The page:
Barry Craig looks for the same moment in others that was once sparked in him.
“Nothing is more exciting than seeing that moment when an 18- or 19-year-old undergraduate student – you know the one who cruised through high school trying to get marks, but not being enflamed or impassioned about anything – that moment when their head explodes and they say, ‘This is incredible what you are talking about,’” Craig said. “That moment, that was the bait that lured me back into academia.”
On July 1, Craig starts as principal of Huron University College. He follows Stephen McClatchie, who served as principal since 2011, to the leadership post of the Western affiliate.
A native of Woodstock, Craig holds a PhD from the University of Wales, an MA from Dalhousie University and a BA from the University of Kings College. A member of the Philosophy Department at St. Thomas University since 2000, he has served as that institution’s Vice-President (Academic and Research) since 2010.
Craig is on his “second career” – having spent time in the Anglican Church before joining academia full time. That “moment” in young students still resonates because, not long ago, it happened to him.
“I was completely lost, totally hopeless. Woodstock High School graduated me just to get me off the property,” he laughed. “I had no plan for my life whatsoever.”
As the summer after graduation faded, Craig had yet to apply for university. In August 1978, he thumbed a ride to Halifax and, thanks to the encouragement of a friend and the blind faith of a university president, he enrolled in the Foundation Year Program at Kings College. A few months in, his moment arrived during a lecture on Plato’s Republic.
“For the first time, at the age of 18, I realized there was a difference between having an opinion and knowing something is true,” Craig said. “That was the lightbulb moment for me.”
Today, he is a passionate defender of liberal arts education. He speaks with confidence about the discipline’s role in a thriving democracy and functioning society. He also preaches the gospel of the Canadian postsecondary system.
Craig knows the names: Wellesley. Barnard. Swarthmore. These American institutions offer a liberal arts education in a small setting, within intimate classrooms, taught by full professors who are experts in their field, all contained within a cozy community where you are known by name and not number. The only thing not small about the experience is the price tag.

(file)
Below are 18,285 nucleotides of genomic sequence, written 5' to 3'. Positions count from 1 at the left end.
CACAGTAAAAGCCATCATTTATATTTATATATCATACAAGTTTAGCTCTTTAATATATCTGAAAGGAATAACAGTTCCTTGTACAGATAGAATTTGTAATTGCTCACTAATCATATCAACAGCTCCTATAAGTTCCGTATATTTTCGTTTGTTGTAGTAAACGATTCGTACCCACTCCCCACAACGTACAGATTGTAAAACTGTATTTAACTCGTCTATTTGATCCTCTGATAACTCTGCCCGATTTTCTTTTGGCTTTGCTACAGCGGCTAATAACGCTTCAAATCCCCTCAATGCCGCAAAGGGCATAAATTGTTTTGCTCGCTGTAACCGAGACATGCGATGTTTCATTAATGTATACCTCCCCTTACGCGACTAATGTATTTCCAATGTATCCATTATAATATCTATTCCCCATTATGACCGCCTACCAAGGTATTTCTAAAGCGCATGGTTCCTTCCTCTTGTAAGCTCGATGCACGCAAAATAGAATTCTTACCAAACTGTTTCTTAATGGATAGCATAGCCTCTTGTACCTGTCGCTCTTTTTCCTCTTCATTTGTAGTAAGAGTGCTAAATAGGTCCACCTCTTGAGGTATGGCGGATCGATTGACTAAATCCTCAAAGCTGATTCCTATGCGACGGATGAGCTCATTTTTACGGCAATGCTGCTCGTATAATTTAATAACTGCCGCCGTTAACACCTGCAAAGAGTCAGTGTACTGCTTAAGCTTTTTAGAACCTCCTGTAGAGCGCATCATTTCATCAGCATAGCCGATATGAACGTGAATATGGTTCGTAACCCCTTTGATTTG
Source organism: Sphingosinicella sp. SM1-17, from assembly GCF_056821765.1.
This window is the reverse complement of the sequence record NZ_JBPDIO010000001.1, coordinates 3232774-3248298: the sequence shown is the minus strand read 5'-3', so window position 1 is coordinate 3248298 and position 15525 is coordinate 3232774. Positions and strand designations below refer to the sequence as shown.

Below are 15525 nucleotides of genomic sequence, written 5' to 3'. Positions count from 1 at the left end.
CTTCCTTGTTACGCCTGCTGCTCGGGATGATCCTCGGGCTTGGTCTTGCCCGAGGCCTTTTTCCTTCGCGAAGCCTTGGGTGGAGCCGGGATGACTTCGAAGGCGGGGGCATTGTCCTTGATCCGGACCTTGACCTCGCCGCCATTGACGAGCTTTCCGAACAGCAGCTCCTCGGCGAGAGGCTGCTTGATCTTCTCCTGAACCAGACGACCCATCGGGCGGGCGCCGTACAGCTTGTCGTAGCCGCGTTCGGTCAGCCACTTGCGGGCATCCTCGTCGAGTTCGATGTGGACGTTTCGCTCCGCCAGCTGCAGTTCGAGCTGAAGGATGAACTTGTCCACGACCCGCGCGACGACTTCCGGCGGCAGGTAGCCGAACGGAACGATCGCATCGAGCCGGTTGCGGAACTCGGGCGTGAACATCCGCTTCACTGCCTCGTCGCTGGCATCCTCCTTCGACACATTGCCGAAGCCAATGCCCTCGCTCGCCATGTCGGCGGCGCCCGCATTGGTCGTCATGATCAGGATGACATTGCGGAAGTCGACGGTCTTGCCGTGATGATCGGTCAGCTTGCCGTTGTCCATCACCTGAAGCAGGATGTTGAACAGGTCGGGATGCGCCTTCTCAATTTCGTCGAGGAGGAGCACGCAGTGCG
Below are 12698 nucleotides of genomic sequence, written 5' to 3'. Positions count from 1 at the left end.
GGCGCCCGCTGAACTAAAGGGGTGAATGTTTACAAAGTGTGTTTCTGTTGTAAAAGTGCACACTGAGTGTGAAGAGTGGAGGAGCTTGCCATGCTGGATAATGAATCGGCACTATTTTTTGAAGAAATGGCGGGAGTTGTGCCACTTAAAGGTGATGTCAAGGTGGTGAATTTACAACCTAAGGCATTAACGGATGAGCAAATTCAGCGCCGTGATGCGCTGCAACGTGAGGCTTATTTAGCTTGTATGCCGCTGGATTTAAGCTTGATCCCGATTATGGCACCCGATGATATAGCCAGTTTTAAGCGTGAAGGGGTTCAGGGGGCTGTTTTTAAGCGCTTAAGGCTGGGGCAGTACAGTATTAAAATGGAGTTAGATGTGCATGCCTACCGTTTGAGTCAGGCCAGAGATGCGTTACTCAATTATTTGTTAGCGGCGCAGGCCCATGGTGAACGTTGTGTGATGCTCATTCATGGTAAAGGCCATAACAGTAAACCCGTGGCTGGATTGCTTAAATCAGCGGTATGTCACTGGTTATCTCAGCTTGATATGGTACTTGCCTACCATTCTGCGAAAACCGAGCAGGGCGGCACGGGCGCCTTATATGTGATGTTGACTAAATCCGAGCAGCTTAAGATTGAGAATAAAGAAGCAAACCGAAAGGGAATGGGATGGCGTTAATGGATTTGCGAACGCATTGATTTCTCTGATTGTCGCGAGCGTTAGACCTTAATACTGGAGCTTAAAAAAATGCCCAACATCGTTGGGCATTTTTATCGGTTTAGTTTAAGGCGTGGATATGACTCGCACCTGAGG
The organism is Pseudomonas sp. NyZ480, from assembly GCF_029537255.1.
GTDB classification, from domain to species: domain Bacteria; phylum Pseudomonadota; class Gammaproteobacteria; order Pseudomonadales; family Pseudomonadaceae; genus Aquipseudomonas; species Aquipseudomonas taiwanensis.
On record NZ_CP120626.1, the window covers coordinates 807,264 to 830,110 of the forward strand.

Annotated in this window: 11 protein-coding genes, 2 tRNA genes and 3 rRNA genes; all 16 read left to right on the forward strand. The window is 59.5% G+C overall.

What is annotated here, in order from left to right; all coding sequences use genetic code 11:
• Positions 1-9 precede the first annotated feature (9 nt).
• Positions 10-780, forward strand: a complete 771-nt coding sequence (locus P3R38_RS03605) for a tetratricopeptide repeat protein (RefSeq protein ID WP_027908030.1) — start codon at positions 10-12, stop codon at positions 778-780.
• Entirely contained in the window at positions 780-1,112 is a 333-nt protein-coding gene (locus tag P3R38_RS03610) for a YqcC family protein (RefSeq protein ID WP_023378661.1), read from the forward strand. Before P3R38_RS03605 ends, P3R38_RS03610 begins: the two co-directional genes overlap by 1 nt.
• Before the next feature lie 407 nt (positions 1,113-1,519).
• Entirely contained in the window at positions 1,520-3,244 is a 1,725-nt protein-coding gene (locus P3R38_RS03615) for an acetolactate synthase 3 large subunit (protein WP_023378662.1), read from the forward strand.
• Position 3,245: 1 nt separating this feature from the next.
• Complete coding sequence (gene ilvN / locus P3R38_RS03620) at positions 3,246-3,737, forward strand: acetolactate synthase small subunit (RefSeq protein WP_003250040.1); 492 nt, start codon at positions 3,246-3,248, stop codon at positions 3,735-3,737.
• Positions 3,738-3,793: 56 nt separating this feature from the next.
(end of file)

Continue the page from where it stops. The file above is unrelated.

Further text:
“The funny secret about Canada is, we have a couple dozen institutions that offer that experience – not solely for the children of the elite, not solely for those who can afford a quarter-million dollar undergraduate education, but virtually anyone has access to it,” Craig said.
“Somehow, strangely, we have not recognized the value of these institutions in Canada. We think a St. FX (Francis Xavier University) or Acadia are ‘sort of like a Dalhousie’ or ‘sort of like a Western’ except they didn’t grow up. Well, no, they have a different mission.”
Ontario, he further contends, is even smarter. They take these smaller institutions and affiliate them with larger universities.
“When recruiting, here’s what I can tell students from around the world,” he explained. “‘Come to Canada. Have all the experience of a small, elite liberal arts school and be next door to a place like Western where you have all the advantages of a massive research institution – and all at an accessible price.’
“I don’t know why Ontario doesn’t shout from the rooftops that we have this remarkable model of undergraduate education unlike anywhere else in the world. It is pretty exciting.”
At Huron, the university’s founding institution, Craig eyes a bold future. Size is no excuse, he stressed, as St. Thomas and its 2,300-person student body, produced three Rhodes Scholars in five years. He looks to build on an already successful Huron by tweaking the current academic programming with offerings aligned to what the institution already does well yet will still differentiate them from every other school in the country.
“We don’t need to apologize for being small,” Craig said. “We don’t need to say we are a little junior version of a university. We are intentionally this size.”
Craig, who also places the Boston Red Sox at the “centre of Western Civilization,” has been recognized for his scholarship many times and has been active in curriculum, program and policy development. He twice received the excellence in teaching award from the St. Thomas University Students’ Union. From St. Thomas, he earned the Excellence in Teaching Award from St. Thomas in 2002 and a special merit award for research in 2008.
His book on Bishop John Medley, Apostle to the Wilderness: Bishop John Medley and the Evolution of the Anglican Church, was published in 2005, and he is a contributor to the Oxford Guide to the Historical Reception of Augustine. His most recent works are Recovering Hegel from the Critique of Strauss: The Virtues of Modernity and Rejoicing in Justice: Mark Helprin’s Vision of Dante’s Divine Comedy, co-authored with Dr. Sara MacDonald.